Water systems test positive for E.coli
Five valley wells have tested positive for E.coli and total coliform bacteria, Teton County Public Health officials said. Four of the wells are private and the fifth is a well for a camp.
“The people who are affected are aware,” said Emily Freeland, Teton County Public Health’s environmental health specialist. “They’re doing everything in their power.”
Public Health does a “tandem test” for both E.coli and total coliform bacteria.
E. coli is a type of bacteria that is found in the digestive system of humans and animals and can indicate the presence of more serious microbes like giardia and norovirus. E.coli may pose a special threat to infants, young children, the elderly or people with severely compromised immune systems.
“Not all E.coli makes you sick,” said Freeland. “But it’s an indicator organism for fecal contamination.”
Total coliform is an indicator organism that is used to tell if surface organisms can get into a well. If a well is sealed properly, bacteria shouldn’t be able to get into the system, Freeland said.
Officials are encouraging private well owners to test their wells even if a problem doesn’t seem to be apparent. Freeland said that while one or two positive E.coli samples per year are relatively normal, it’s more unusual to already have five different positive tests. Public Health tests approximately 1,500 samples a year of private and public water sources.
“Throughout the year we usually see quite a few,” Freeland said. “But we’ve seen more.”
Approximately 10,000 people are served by private wells in the county, Freeland said.
“The only way to know is to test, really,” Freeland said.
There are a variety of strains of E.coli, but Public Health doesn’t test to determine those specifically.
Fecal contamination can come from several sources. If septic systems aren’t installed properly or well caps aren’t installed, animal waste can make its way in. And if E.coli can get in, more dangerous contaminants can, too, Freeland said.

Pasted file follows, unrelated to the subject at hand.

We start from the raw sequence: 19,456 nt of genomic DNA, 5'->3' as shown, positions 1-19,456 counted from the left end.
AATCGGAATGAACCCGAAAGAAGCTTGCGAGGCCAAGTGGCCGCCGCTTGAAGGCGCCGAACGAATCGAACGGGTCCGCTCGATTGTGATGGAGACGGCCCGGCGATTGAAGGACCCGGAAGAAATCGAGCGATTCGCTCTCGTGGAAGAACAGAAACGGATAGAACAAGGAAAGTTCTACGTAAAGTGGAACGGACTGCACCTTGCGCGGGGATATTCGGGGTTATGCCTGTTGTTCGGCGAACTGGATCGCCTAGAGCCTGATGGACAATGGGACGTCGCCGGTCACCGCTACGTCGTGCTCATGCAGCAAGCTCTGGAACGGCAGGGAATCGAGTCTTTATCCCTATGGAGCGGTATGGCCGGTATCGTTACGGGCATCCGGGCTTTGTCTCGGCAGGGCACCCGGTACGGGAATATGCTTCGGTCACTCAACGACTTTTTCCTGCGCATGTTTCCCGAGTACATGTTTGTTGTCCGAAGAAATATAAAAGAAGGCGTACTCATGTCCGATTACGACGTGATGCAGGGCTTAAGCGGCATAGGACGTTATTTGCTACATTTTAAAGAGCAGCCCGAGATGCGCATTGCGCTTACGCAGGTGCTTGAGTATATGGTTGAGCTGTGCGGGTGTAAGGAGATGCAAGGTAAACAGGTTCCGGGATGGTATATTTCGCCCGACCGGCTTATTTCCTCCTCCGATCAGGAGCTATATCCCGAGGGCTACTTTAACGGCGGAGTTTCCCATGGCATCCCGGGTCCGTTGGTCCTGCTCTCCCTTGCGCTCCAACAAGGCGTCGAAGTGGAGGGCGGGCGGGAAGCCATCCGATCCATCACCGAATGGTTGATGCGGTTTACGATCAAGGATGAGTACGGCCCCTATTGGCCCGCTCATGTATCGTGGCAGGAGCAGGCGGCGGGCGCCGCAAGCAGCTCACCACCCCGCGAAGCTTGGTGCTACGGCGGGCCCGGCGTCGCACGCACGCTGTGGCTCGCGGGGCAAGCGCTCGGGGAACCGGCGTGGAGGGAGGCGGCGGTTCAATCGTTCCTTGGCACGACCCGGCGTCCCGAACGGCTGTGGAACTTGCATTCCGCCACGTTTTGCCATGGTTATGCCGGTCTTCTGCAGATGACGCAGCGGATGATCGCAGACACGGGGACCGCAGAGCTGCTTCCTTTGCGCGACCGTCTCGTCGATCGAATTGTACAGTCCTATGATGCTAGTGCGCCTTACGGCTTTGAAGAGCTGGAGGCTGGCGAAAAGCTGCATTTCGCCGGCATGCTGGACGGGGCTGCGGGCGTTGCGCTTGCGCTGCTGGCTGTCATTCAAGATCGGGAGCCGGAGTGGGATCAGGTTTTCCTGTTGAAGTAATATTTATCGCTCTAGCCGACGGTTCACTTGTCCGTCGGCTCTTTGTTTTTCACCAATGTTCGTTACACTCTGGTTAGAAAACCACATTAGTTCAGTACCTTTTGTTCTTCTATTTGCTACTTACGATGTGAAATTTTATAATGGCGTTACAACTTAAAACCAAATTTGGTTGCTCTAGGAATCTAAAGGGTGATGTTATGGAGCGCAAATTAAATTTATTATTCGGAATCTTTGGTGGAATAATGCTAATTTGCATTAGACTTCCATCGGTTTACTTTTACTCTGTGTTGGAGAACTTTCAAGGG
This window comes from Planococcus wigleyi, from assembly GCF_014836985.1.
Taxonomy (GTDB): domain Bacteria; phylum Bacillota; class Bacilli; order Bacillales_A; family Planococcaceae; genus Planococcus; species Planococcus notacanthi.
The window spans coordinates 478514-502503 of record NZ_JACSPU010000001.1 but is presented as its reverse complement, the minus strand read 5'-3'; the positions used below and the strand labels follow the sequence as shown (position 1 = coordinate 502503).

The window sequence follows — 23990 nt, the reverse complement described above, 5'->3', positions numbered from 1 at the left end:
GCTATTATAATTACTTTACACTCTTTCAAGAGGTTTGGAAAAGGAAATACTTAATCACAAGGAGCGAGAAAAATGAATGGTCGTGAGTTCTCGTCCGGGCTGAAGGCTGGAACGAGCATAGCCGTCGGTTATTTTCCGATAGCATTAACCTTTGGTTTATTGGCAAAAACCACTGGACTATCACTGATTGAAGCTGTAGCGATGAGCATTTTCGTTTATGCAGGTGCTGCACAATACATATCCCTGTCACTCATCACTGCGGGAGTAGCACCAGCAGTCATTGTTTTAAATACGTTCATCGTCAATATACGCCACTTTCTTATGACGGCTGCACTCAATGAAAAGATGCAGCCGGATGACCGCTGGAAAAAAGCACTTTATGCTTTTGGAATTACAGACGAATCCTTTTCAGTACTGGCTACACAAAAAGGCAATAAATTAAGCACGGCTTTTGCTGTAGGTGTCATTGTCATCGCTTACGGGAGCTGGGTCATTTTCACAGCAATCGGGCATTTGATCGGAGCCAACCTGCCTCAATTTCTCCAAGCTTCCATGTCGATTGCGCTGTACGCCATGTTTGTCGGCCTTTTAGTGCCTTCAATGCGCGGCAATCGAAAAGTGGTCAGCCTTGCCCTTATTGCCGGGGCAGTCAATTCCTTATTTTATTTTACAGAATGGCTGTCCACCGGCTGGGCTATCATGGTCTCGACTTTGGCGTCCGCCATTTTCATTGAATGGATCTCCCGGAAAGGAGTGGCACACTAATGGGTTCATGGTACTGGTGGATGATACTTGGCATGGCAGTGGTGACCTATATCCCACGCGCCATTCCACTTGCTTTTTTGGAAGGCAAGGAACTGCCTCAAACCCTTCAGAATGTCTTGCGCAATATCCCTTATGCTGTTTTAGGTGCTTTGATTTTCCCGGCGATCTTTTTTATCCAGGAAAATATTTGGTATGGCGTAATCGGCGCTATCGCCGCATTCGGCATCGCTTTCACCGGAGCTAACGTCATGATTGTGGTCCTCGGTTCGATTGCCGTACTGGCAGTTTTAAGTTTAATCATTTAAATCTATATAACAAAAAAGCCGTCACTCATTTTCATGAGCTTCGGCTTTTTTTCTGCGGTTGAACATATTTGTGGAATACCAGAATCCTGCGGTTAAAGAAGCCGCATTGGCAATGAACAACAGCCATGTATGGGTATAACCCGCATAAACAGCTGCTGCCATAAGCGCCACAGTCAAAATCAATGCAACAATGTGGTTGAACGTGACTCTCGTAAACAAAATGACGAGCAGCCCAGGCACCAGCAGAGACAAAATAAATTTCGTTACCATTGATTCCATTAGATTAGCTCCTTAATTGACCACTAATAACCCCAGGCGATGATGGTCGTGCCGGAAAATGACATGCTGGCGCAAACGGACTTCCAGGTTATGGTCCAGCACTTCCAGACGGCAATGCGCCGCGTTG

Runoff this spring due to a record-setting winter might be a cause.
“Flooding is one of those things that can often contaminate wells but you don’t always know,” Freeland said. “It doesn’t take obvious signs of flooding for there to be a problem.”
In addition to testing during high runoff times, well owners are encouraged to test their water immediately after a flood, seismic activity, well maintenance, distribution system maintenance, new well construction, a change in water color, odor or taste, and before real estate transactions.
Public water sources are required to test at least monthly. If you’re a private well owner, it’s your responsibility to go to Public Health to learn how to collect samples and pick up sterile sample bottles from 8 a.m. to 5 p.m. Monday through Friday at 460 E. Pearl Street.
Drinking water testing is conducted weekly on Mondays and Tuesdays. Make sure to drop off samples before 2 p.m. on those days and pay $18 per test.
If your well tests positive for bacteria, Public Health will reach out and work directly with you to determine the root cause of the problem. Remedies at that point include flushing high levels of chlorine through the system or using UV lights to kill bacteria.
If you experience any gastrointestinal symptoms, Public Health recommends you see your physician.